The racing continued for the rest of the day with 3 more races for the elite fleet and two more for the challenge and junior fleet. The fashion remained the same with Dan dominating the challenge fleet in all but the last race were James Simpson finally managed a dry run and a good start to take a well deserved win. Keith powered all aside in the elite fleet, with race 5 seeing some spectacular racing with Xavier's excellent start just running 2 metres short on the final finish straight with Keith just managing to pip him on the line. Alistair Campbell made a brief appearance, but couldn't keep his board on the water apparently and so headed back in, to formulate a cunning plan.

The full list and breakdown of results can be viewed elsewhere on this website in results………

At the end of racing on Saturday the fleets had completed 5 races in the elite section and 4 races in the challenge and junior sections, and so the prospect of a nice quiet night in was on the cards for most of the competitors…..These plans however where not to be as a night in town was the order of the day with a rendezvous arranged for 8pm. The race site is only a short ten minute walk from the historic walled town limits and its numerous restaurants and pubs which makes it ideal for good, yet, respectable night out! The absence of many sailors spouses meant for a bit of a boys on tour atmosphere and an opportunity that only a few sailors and supposed guardians failed to seize! We won't dwell on any names in particular, as what goes on tour, stays on tour, but lets say the UKWA's very own man at the helm "Tall Paul" was getting a right eyeful after only three shandy's spurred on and encouraged by talent spotter Ed "the bad boy" Carr. Jackson junior, free from the watchful eye of Jackson senior attempted to re live earlier Scottish team memories by drinking the town dry, only ten years previous he was in a team of over 50 competitors, this year however he was not only on his own but also on a mission! The night passed with no serious incidents and to bed and dreams of glorious conditions for Sunday we went (glorious being no wind and a lengthy lie in for most!)

Sunday dawned bright and once again breezy, but today however the wind was clearly a lot less than Saturday. Briefing was held at 9.30am and the decision was made to wait for the wind and see how the morning developed as the weather stabilised. Temptation came and went, with the wind constantly threatening to pick up and hold, however the wind direction was to prove to be the villain as in a north to north easterly wind the breeze comes straight over the town and ends up being split into two directions. This meant over to the left of the race site we were getting an almost 90 degree difference in the wind direction which was coming through the dunes over to the right of the race site. The confusion of the wind and its inability to settle and strengthen meant that at 12pm the decision was made to brief the assembled masses and consult on the possibility of an early release and the opportunity of getting away on the long journeys that most competitors had to travel.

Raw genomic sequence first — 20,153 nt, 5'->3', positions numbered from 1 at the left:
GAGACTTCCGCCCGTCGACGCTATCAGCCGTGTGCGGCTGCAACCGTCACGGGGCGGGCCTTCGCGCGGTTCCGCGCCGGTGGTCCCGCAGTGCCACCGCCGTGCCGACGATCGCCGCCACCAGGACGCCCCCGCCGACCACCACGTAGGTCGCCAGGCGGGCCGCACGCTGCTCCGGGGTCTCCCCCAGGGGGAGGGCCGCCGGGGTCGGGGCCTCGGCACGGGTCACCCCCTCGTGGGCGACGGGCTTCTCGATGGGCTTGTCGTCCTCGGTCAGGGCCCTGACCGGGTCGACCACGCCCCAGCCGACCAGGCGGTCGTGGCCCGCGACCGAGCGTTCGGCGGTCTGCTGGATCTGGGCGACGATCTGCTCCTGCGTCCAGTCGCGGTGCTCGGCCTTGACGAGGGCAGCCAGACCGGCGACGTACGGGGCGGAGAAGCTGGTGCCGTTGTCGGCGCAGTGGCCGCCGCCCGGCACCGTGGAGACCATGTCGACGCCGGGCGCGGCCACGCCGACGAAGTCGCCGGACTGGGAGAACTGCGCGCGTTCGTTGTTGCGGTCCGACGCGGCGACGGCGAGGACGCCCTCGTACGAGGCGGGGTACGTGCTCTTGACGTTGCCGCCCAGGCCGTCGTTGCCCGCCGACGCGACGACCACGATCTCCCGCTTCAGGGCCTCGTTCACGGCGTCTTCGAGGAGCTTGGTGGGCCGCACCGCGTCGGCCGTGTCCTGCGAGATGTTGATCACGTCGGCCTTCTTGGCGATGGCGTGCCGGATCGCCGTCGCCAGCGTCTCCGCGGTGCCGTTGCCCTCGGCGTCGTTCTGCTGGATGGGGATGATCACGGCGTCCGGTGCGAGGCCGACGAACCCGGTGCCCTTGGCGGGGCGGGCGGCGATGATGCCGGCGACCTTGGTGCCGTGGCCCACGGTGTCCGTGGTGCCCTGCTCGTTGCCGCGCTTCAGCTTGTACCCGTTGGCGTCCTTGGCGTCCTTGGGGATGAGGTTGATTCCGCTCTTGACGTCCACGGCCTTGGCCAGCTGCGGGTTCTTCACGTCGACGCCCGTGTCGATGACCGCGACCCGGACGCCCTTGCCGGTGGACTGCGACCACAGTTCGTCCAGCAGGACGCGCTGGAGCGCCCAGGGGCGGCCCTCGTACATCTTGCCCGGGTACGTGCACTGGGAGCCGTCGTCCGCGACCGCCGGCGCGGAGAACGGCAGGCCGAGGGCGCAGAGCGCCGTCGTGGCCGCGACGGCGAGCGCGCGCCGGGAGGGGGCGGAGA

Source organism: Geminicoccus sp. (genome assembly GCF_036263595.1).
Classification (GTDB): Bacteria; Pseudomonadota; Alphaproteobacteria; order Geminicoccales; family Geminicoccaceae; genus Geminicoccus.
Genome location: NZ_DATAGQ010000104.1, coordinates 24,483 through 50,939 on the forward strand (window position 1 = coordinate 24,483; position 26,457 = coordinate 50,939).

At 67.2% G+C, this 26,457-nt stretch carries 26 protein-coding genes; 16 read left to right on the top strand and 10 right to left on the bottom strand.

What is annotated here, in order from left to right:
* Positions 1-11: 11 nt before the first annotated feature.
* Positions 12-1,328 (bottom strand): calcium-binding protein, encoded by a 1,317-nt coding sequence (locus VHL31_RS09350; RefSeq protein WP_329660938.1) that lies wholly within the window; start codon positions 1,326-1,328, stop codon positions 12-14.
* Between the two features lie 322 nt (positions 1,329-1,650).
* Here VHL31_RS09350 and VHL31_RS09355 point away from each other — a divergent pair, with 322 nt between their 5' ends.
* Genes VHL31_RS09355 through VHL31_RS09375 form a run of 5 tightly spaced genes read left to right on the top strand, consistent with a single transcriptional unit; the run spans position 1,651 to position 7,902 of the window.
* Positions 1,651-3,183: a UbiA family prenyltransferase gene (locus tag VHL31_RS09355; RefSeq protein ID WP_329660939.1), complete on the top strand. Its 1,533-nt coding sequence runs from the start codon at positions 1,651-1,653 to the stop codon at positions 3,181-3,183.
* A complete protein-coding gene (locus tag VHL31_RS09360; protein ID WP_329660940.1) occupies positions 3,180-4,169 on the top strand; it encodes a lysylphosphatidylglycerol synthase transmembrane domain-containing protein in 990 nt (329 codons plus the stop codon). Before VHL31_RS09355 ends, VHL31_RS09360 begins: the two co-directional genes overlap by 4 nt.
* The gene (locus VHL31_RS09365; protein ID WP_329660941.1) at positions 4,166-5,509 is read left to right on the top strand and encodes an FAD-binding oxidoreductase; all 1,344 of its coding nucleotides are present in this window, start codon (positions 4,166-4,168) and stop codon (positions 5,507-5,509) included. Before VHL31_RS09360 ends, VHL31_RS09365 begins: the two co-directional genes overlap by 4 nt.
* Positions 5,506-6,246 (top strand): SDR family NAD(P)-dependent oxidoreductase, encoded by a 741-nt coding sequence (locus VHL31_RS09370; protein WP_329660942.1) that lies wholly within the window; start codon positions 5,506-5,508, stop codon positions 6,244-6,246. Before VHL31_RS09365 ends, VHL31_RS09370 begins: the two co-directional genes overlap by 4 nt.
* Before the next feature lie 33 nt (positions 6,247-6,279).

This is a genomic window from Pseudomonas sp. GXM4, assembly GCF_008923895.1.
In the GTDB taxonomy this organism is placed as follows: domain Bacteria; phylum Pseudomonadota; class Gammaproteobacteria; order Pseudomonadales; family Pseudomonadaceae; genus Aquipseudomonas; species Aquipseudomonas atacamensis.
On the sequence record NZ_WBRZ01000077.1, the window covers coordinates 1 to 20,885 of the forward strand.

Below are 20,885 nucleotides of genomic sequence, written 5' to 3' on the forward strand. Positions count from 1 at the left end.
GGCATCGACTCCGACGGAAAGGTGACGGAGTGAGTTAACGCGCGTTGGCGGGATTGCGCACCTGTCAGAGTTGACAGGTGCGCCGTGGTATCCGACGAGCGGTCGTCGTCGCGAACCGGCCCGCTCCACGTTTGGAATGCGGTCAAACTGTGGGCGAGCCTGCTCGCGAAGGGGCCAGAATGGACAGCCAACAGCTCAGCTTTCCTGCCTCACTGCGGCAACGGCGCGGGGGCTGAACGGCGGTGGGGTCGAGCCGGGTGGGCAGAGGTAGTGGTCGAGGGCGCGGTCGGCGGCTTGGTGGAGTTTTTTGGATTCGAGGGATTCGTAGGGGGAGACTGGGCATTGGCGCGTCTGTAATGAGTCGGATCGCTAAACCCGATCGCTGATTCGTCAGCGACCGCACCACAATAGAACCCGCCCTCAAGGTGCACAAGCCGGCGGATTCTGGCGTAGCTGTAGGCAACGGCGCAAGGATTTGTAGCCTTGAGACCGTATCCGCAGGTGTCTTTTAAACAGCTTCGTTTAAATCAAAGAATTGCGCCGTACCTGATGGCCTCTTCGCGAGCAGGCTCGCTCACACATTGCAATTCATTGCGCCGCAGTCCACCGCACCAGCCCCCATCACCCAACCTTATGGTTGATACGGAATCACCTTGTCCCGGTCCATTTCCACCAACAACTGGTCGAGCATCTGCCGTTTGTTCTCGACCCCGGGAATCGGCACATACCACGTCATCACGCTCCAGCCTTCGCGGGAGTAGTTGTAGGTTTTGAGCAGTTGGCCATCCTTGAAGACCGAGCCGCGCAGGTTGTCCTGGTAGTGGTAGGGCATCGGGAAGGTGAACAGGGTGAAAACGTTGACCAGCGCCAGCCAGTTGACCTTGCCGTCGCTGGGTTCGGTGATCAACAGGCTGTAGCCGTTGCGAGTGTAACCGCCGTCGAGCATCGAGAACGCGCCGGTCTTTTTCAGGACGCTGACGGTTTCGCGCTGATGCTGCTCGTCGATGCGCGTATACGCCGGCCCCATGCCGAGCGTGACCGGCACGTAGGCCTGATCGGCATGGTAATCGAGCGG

With the prospect of the wind failing to pick up or settle on a direction, racing was understandably called off for the day and so preparations for prize giving began, with an estimated time planned for 1pm. Animal generously donated numerous top prizes for the event and every competitor still present at prize giving left with something to show for their weekend's efforts. Watches were awarded to the first place finishers with other podium sailors getting bags and hats. Mike Prout of Tenby's Surflink facility kindly presented the prizes and trophies to the winners and took time to thank the sailors for coming and welcomed us all back at any time to enjoy the fantastic sailing that Tenby and Pembrokeshire has to offer, either as free sailors or as a collective at a future event, maybe even the welsh cup. Many thanks must go to Mike and all at surf link who not only accommodated us, but were exceptionally helpful in the launching and recovery of the 2 UKWA ribs. A special thanks must also go to Mrs Prout who was on hand to sort out Sibley juniors latest welsh disaster after he sliced his foot open on the only bit of concrete for 100 miles…..

With prize giving completed it was away back home for the gathered competitors who had plenty of time on the way home to look forward to the next UKWA event which is the inland series now scheduled for Farmoor, and the final round of the Slalom series which will be held as part of the "Wight Air Event".

Tenby Panorama from the beach.

Tenby, proved to be a great event, great location, excellent conditions and some superb racing, I must say it was a real shame to not see more competitors attend this event, and those who couldn't make it we're certainly more than unfortunate to miss out on one of the best events and nights out we've had for a long time. As race officer for the weekend it was painful to watch fellow racers flying around on slalom kit having a great time, however I was fortunate enough to enjoy an enlightening insight into the world of the UKWA race crew. With this in mind I'd like to say a big thank you to Big Kev P, Tall Paul, Taller Paul, Grizzly Adam and Grand Master Beach (Mr Jackson senior) for being so accommodating and helpful throughout the weekend, all of whom worked hard to put on and run the weekends event. Decisions are easy to query, question and criticise but not easy to make, not easy when a whole fleet of sailors are waiting on you to make a judgment call on something as random and unpredictable as the wind…..we'd all do well to remember this, as I certainly will!!!

Chris Lewis, GBR366 "Emergency" Event Race Officer.
Gratefully Supported by: Sola Wetsuits, Merrel Footwear, Severne Sails, Amex Masts and Booms, Boardwise, Lizzard Clothing.